g r e g fuchs

As Well As Disobedient, Fluxus, Humorous, Intelligent, And Situationist

Through the grapevine I hear that some people have problems with Act Now to Stop War & End Racism (A.N.S.W.E.R.) One morning on W.B.A.I. I heard a discussion about the New York Times accusing United For Peace and Justice of not supporting civil disobedience. And I thought we were supposed to have given up irony after 9-11.

Even Taylor Meade—Andy Warhol superstar, downtown nightclub denizen, and raconteur—the evening of March 22, 2003, the day of a big anti-war march down Broadway from Times Square to Washington Square Park, says, "The anti-war movement is redundant!" Poet Frank Sherlock wittily replied, "Maybe but only because war is so redundant!"

I have only witnessed increasing joy and savvy in the anti-war movement since the semi-legal march in New York on Saturday February 22, 2003. Unfortunately the rancor from the pro-war press is increasingly vociferous.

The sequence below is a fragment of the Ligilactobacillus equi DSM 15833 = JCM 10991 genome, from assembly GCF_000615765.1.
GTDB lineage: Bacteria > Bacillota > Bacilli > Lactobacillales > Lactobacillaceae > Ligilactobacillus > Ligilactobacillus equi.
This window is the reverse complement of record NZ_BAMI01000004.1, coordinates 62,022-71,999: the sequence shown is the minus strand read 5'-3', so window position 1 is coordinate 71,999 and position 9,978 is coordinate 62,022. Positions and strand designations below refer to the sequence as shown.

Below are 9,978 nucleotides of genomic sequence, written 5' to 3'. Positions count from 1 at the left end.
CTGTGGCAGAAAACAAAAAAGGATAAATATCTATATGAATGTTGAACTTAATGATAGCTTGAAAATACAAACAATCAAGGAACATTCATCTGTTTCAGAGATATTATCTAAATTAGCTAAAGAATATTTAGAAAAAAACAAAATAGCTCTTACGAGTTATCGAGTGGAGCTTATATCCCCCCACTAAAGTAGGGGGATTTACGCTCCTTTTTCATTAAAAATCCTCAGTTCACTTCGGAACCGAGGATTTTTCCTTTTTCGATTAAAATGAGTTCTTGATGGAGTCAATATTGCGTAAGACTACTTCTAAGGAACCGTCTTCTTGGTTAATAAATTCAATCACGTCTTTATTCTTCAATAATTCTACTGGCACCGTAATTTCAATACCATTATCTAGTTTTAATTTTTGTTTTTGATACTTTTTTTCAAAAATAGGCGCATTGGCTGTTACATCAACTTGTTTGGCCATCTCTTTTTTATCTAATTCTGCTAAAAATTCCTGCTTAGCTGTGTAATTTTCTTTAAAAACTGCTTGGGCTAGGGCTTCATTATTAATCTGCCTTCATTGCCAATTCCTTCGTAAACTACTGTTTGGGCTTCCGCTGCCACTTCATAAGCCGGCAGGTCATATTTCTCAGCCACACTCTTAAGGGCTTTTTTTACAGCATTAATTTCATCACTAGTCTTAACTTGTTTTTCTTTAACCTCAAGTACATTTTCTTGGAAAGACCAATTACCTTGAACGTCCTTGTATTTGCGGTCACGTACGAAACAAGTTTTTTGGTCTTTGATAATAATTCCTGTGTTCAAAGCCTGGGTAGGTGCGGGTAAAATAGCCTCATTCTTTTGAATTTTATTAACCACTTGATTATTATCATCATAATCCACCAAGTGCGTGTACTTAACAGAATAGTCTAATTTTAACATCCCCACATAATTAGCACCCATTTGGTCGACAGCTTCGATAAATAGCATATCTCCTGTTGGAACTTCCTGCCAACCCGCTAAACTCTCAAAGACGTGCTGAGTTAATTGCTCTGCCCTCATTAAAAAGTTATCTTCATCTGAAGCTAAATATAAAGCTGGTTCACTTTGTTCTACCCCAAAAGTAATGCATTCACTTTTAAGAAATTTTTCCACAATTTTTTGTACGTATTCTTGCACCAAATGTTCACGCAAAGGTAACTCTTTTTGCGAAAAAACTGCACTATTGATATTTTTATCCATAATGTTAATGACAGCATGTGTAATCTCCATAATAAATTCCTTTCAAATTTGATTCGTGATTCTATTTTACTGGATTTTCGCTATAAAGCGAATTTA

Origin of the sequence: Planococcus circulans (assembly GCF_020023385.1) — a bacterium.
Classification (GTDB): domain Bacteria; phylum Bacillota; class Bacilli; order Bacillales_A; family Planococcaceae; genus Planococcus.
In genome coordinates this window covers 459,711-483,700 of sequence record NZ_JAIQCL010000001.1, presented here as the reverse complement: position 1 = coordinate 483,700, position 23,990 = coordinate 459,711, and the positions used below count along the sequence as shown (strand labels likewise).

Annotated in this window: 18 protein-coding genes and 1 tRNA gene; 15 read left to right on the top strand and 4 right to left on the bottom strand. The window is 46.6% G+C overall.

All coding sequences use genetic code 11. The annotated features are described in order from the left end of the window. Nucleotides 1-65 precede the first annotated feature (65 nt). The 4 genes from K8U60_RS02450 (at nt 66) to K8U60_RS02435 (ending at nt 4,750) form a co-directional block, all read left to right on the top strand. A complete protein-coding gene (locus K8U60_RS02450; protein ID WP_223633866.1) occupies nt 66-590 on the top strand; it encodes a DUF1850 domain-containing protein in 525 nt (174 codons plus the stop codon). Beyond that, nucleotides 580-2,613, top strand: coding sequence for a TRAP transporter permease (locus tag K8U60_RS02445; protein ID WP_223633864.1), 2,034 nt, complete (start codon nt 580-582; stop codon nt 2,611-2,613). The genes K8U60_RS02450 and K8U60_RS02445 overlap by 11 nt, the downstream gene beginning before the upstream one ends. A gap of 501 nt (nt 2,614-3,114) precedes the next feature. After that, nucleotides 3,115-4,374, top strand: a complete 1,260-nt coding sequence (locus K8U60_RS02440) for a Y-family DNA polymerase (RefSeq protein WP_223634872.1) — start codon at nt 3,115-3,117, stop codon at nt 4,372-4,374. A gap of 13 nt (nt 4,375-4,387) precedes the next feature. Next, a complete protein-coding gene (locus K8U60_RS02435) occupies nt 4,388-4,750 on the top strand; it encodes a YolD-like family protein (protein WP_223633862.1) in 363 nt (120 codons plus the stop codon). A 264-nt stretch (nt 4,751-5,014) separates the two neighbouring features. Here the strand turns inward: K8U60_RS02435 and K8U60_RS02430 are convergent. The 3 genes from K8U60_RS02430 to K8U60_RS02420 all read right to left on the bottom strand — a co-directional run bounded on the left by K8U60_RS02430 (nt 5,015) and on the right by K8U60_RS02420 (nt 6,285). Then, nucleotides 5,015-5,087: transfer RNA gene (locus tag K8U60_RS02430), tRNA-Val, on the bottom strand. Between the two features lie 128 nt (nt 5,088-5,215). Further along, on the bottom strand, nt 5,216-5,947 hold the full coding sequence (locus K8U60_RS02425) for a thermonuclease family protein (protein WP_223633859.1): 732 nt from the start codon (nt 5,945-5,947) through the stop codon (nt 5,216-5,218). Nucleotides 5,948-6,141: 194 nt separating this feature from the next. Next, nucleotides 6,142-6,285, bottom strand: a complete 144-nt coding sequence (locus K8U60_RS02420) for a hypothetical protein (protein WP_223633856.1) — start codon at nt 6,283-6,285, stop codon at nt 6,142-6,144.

More than 200 people were arrested while symbolically dying on Fifth Avenue in front of Rockefeller Center, ground zero of U.S. corporate media. Hundreds more gathered in front and near the center to protest, not only the war in Iraq, but media coverage of it. The demonstration was loosely organized by the M27 Coalition. However, many participants heard about the action from a variety of sources including National Public Radio who covered it the night prior with nearly the same zealousness as the Independent Media Center. The burgeoning anti-corporate globalization movement has informed the recent anti-war movement—affinity groups form, inform others, then gather to create a critical mass of dissent.

The inability to identify a leader always infuriates police and especially the press. There is no one to blame nor to soundbite. For example, I travelled to the march from Brooklyn with John Coletti. He's just this person who opposes U.S. military intervention in Iraq and decided to exercise his civil rights in order to express this belief. He was arrested along with many others for disorderly conduct. During the 22 hours Coletti spent in police custody interrogating officers continually asked how he learned about the action. He learned about the action from the radio.

The following 13 photographs document some of what I observed.

This was posted to the New York City and Philadelphia Independent Media Center Web sites on Monday March 31, 2003.

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